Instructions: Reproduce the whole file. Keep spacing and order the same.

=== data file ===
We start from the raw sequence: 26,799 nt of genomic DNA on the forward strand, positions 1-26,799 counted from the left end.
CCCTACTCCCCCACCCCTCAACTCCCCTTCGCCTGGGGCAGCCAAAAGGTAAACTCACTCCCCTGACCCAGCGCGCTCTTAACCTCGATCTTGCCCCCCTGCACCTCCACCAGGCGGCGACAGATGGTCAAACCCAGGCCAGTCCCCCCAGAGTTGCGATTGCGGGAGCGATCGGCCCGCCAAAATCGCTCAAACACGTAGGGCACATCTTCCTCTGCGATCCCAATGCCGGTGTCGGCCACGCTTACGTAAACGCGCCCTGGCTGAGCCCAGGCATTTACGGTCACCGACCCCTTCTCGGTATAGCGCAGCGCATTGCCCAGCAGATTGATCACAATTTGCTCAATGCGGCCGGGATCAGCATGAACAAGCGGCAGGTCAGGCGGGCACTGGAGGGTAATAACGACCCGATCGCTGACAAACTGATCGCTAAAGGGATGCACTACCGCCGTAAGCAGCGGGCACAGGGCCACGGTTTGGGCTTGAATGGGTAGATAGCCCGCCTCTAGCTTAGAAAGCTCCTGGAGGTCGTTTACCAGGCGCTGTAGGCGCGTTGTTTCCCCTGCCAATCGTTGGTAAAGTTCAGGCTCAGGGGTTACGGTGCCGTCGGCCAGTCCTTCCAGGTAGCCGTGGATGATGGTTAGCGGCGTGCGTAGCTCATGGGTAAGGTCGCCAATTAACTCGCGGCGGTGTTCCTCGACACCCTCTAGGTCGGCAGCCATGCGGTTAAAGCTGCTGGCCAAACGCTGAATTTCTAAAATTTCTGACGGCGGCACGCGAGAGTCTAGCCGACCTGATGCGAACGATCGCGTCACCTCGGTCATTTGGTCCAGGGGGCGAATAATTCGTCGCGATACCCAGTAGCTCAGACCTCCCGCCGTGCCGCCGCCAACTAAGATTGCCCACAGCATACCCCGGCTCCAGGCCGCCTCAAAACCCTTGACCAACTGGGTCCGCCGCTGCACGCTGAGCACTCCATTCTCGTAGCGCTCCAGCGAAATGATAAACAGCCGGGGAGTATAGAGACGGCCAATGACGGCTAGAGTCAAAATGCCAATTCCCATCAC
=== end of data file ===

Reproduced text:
We start from the raw sequence: 26,799 nt of genomic DNA on the forward strand, positions 1-26,799 counted from the left end.
CCCTACTCCCCCACCCCTCAACTCCCCTTCGCCTGGGGCAGCCAAAAGGTAAACTCACTCCCCTGACCCAGCGCGCTCTTAACCTCGATCTTGCCCCCCTGCACCTCCACCAGGCGGCGACAGATGGTCAAACCCAGGCCAGTCCCCCCAGAGTTGCGATTGCGGGAGCGATCGGCCCGCCAAAATCGCTCAAACACGTAGGGCACATCTTCCTCTGCGATCCCAATGCCGGTGTCGGCCACGCTTACGTAAACGCGCCCTGGCTGAGCCCAGGCATTTACGGTCACCGACCCCTTCTCGGTATAGCGCAGCGCATTGCCCAGCAGATTGATCACAATTTGCTCAATGCGGCCGGGATCAGCATGAACAAGCGGCAGGTCAGGCGGGCACTGGAGGGTAATAACGACCCGATCGCTGACAAACTGATCGCTAAAGGGATGCACTACCGCCGTAAGCAGCGGGCACAGGGCCACGGTTTGGGCTTGAATGGGTAGATAGCCCGCCTCTAGCTTAGAAAGCTCCTGGAGGTCGTTTACCAGGCGCTGTAGGCGCGTTGTTTCCCCTGCCAATCGTTGGTAAAGTTCAGGCTCAGGGGTTACGGTGCCGTCGGCCAGTCCTTCCAGGTAGCCGTGGATGATGGTTAGCGGCGTGCGTAGCTCATGGGTAAGGTCGCCAATTAACTCGCGGCGGTGTTCCTCGACACCCTCTAGGTCGGCAGCCATGCGGTTAAAGCTGCTGGCCAAACGCTGAATTTCTAAAATTTCTGACGGCGGCACGCGAGAGTCTAGCCGACCTGATGCGAACGATCGCGTCACCTCGGTCATTTGGTCCAGGGGGCGAATAATTCGTCGCGATACCCAGTAGCTCAGACCTCCCGCCGTGCCGCCGCCAACTAAGATTGCCCACAGCATACCCCGGCTCCAGGCCGCCTCAAAACCCTTGACCAACTGGGTCCGCCGCTGCACGCTGAGCACTCCATTCTCGTAGCGCTCCAGCGAAATGATAAACAGCCGGGGAGTATAGAGACGGCCAATGACGGCTAGAGTCAAAATGCCAATTCCCATCAC